Landowners have for generations monitored, researched and implemented on the ground conservation measures teaming up with state and federal agencies to benefit the birds. Utah’s Sage Grouse Management Plan documents a private, state and federal partnership assuring the conservation of the bird. Utah efforts include more than $35 million spent on the Sage Grouse, recovery including 325,000 acres treated or rehabilitated over the last 10 years alone to benefit sage grouse. The Utah Public Lands Multiple Use Coalition, chaired by Utah Farm Bureau, has submitted comments to BLM expressing numerous concerns and shortcomings with the EIS. The Coalition members agree the EIS is fundamentally flawed for the following reasons: • It has not adequately incorporated the Utah Greater SageGrouse conservation plan into the preferred alternative. • The plan relies too heavily on the BLM National Technical Team and FS Conservation Objective Team reports that do not meet basic standards for scientific integrity and objectivity. • It ignores best science for sage grouse distribution incorporating habitat maps more than a decade old when more recent distribution mapping is
Utah Farm Bureau News •
available. The EIS is overly broad with rigid management restrictions. The EIS underestimates the negative socioeconomic impacts of the proposed management plan. It fails to clearly define the disturbance threshold methodology, which lacks scientific justification.
The Utah Public Lands Multiple Use Coalition represents 18 private and public entities including agriculture, energy, mining, transportation, local government and recreation that are advocates for the wise multiple use of Utah’s public lands. We are the businesses and industries who are engaged in improving the lives of Utahns and Americans through food production, energy development and delivery, mining, recreation, jobs, a tax base and ultimately providing opportunities for future generations. As Utah’s largest farm and ranch organization, Farm Bureau has pointed out where the healthy and growing populations of sage grouse across the Utah landscape are. And that coincidentally coincides with where livestock ranching and farming currently is. This suggests a symbiotic relationship that the BLM plan underestimates, ignores or even undermines. Farm Bureau members have been involved in local sage grouse working groups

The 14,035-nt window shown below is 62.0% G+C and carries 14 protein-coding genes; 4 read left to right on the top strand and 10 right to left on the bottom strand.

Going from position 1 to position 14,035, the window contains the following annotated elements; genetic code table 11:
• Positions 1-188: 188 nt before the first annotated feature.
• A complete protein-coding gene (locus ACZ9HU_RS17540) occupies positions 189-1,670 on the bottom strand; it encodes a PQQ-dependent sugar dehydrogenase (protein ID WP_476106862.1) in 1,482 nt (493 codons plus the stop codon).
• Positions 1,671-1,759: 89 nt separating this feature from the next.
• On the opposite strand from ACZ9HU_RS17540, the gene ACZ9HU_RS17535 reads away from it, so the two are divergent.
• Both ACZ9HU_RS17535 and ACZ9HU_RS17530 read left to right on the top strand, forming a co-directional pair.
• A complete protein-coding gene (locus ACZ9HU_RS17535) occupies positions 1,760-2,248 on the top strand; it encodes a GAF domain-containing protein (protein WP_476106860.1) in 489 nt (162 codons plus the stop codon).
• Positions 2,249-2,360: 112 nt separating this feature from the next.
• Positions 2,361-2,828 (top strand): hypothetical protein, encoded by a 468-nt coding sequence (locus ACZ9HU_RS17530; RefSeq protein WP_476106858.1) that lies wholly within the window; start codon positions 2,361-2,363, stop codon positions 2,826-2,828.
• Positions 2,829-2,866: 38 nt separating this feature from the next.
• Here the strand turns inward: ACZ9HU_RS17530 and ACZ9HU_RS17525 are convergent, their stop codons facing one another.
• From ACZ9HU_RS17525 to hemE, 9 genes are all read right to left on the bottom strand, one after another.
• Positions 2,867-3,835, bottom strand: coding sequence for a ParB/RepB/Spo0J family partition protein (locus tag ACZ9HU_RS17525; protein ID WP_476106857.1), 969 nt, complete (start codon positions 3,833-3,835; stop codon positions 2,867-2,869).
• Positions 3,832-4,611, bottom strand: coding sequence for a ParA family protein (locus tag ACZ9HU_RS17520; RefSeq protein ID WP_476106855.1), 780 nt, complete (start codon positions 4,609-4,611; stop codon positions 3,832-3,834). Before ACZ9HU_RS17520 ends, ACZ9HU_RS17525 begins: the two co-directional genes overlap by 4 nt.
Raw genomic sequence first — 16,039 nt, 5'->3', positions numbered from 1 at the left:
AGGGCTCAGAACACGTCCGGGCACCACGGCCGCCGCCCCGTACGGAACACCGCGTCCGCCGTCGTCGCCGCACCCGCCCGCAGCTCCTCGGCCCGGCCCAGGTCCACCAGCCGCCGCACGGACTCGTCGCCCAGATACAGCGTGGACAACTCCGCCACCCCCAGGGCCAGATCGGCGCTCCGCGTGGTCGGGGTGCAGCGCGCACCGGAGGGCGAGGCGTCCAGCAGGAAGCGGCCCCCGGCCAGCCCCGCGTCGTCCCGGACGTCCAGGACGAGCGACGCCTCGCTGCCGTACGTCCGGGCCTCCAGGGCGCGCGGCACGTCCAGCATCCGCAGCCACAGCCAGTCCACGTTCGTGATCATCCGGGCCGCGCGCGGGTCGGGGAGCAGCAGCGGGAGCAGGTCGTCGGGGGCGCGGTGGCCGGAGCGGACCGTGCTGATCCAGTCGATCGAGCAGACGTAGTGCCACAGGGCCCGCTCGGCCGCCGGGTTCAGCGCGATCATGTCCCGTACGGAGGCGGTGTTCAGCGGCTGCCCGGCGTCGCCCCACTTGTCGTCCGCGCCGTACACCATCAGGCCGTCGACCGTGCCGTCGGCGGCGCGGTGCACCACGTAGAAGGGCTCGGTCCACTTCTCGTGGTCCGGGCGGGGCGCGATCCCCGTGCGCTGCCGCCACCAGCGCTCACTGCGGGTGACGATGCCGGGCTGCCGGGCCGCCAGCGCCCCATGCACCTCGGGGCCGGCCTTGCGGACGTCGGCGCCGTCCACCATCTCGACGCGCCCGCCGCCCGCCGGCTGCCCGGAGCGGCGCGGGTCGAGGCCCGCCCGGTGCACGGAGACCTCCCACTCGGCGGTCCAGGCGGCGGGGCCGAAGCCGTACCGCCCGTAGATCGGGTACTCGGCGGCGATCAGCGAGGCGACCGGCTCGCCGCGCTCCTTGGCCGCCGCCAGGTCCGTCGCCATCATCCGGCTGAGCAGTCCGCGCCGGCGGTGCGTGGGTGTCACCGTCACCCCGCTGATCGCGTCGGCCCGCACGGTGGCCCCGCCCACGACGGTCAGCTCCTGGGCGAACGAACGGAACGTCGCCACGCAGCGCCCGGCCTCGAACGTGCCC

for decades. Farm Bureau continues to call for an incentive-based, voluntary program on private lands. The FWS wants county government to impose rigid regulations on use that will undermine private property rights. Utah’s Constitution protects property owners from a government taking or a diminished value without just compensation. Regulating away property rights for the sage grouse is a taking. As we do all we can do to conserve and grow sage grouse populations, it is clear the FWS doesn’t understand or ignores the impacts of predators on these ground-nesting birds. Lack of effective predator control on foxes, ravens and crows is a real and growing problem. When control measures were effectively used and predator numbers were at historic lows between 1930-60, sage grouse populations were at historic highs. Limitations on predator control and exploding raven and other predator populations have taken a toll on egg hatching and bird numbers. These federal agencies have underestimated the very real social and economic impacts of onerous sage grouse restrictions on farm and ranch families and local governments. Multiple use of the public lands – livestock harvesting the annually renewable forage – generates millions of dollars in rural communities for job creation, paying taxes, building local infrastructure and educating
our children. The federal agencies must recognize the partnership that includes state and local government and private interests is not a given. In the face of shrinking federal dollars, an effective Utah plan will require cooperation. Utah Governor Gary Herbert concluded his January 3, 2014 letter to the U.S. Fish and Wildlife Service with a warning on their preferred alternative, which leaves out major pieces of the Utah Plan: “Utah does not support a threatened designation as a “middle ground” in this discussion. The U.S. Fish and Wildlife Service is required by law to prove a listing is required by the facts, not as a convenience. The agency must decide whether the partnerships forged among state, federal and private parties – partly in response to the alarm raised by the 2010 listing decision – are worth supporting and encouraging, or whether it can manage the species alone, while simultaneously facing and defending numerous judicial challenges to the scientific and other factual bases for its decision from many members of these same partnerships.” Farm Bureau applauds the Governor’s response. The FWS science is questionable; the federal plan too broad and intrusive based on state’s rights and federalism; and mostly, it just doesn’t make sense for Utah.